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We have created a set of seven very difficult linked ciphers to crack. We recommend that you try them in turn: each gives a small clue on how to solve the next cipher. Note that you may have to spend several days mulling over some of these codes and you will need to make use of spreadsheets, Word or other similar tools to make any headway!
As you try to decode these secret messages, remember that code-breaking is a mixture of a systematic application of mathematics, logic, intuiton and guesswork.
Imagine that you will frequently be attempting to decode encrypted messages coded using the methods employed in the seven challenge ciphers.
Create a flow chart showing how you might go about trying to crack such messages, assuming that you do not know at the outset which method of encoding is used for a given message. Of course, your flow chart will not guarantee the cracking of a code, but ideally will indicate a good way to go about trying to crack the codes.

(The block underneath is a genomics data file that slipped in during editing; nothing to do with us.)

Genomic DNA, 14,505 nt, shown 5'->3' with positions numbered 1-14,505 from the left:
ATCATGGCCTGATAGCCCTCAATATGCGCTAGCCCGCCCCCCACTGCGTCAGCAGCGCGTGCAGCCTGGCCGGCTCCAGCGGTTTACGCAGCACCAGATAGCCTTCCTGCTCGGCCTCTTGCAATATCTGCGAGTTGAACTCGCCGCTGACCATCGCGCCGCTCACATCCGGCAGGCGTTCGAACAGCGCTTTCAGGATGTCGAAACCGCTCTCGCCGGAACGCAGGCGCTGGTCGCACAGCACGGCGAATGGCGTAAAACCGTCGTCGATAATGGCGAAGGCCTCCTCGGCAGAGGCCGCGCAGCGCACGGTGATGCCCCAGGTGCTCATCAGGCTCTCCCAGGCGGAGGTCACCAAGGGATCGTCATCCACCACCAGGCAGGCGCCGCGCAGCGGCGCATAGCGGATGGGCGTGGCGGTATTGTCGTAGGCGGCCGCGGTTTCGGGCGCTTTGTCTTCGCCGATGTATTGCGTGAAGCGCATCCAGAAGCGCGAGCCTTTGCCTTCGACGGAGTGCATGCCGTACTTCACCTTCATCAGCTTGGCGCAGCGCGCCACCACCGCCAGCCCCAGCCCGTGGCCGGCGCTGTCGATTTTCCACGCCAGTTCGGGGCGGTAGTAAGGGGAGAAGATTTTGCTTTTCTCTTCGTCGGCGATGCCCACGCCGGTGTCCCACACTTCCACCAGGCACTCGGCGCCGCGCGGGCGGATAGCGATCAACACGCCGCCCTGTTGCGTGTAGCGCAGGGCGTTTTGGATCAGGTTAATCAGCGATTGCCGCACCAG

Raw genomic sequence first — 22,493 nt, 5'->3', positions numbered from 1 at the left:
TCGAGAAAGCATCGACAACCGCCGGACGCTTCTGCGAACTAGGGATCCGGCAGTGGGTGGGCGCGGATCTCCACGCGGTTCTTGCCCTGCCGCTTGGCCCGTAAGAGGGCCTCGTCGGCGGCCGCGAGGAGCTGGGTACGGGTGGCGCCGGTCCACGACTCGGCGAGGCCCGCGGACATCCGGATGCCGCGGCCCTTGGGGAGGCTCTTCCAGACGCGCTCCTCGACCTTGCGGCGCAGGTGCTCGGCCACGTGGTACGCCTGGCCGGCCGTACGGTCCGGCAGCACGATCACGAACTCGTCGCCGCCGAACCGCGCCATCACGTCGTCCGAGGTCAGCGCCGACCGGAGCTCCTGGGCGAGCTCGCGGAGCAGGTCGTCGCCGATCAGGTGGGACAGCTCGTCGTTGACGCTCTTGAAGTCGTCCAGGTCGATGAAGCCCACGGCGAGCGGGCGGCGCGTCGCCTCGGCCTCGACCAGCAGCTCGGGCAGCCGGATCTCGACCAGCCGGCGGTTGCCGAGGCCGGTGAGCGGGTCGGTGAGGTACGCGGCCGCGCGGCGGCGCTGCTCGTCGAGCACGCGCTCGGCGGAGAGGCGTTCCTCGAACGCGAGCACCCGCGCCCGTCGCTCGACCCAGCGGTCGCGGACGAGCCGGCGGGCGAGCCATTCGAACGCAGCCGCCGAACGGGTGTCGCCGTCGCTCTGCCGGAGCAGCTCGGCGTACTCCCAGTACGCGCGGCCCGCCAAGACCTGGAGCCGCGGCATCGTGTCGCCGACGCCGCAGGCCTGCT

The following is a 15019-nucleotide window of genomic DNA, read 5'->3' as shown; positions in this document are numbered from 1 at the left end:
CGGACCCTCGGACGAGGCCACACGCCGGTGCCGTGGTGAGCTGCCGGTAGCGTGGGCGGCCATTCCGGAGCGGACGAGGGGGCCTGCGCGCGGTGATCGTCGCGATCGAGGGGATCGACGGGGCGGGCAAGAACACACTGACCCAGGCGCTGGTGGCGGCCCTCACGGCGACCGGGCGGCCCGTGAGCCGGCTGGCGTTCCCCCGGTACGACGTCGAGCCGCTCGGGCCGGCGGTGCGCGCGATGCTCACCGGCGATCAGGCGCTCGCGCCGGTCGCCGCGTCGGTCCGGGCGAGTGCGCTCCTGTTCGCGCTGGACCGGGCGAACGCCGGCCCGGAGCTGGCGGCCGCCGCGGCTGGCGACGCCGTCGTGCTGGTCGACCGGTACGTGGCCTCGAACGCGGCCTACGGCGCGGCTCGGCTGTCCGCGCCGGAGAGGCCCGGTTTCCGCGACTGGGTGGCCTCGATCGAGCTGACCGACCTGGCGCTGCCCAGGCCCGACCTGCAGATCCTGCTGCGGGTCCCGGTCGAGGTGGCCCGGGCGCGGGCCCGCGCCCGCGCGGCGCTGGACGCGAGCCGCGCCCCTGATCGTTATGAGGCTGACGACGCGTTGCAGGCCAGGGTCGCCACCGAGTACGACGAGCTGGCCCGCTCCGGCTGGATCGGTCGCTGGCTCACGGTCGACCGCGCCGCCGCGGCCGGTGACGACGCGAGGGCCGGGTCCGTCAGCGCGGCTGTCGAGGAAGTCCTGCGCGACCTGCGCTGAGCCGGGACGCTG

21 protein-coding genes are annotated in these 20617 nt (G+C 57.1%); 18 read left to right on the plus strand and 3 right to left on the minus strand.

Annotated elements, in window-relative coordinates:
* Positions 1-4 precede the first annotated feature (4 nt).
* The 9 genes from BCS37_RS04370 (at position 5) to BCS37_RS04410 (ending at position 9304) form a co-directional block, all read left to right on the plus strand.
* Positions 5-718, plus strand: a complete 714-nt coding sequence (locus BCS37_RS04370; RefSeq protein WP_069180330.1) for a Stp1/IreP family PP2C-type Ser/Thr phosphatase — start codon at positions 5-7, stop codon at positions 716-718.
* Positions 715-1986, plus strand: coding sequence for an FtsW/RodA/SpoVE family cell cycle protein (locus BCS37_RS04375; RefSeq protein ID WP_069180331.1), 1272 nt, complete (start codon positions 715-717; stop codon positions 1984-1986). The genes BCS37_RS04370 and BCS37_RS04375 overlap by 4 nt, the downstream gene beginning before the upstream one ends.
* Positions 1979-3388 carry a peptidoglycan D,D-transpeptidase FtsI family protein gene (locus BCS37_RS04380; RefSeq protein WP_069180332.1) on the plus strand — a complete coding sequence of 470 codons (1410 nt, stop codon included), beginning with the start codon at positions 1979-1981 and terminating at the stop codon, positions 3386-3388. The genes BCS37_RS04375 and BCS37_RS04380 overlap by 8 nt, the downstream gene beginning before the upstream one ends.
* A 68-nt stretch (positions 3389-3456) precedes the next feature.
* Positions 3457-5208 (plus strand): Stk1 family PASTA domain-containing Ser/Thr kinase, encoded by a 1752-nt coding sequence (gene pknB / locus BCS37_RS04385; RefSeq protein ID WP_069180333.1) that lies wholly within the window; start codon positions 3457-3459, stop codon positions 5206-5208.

As you create your flow chart you will see that decisions will need to be made based on probability, liklihood, complexity and speed of computation. You will need to think how best to include these decisions in your flow chart. This can be approached from various levels of complexity; try to solve using as much mathematics as you can bring to the problem.
An example of a simple Public Key code, called the Knapsack Code is described in this article, alongside some information on its origins. A knowledge of modular arithmetic is useful.
Is the regularity shown in this encoded message noise or structure?
In 'Secret Transmissions', Agent X could send four-digit codes error free. Can you devise an error-correcting system for codes with more than four digits?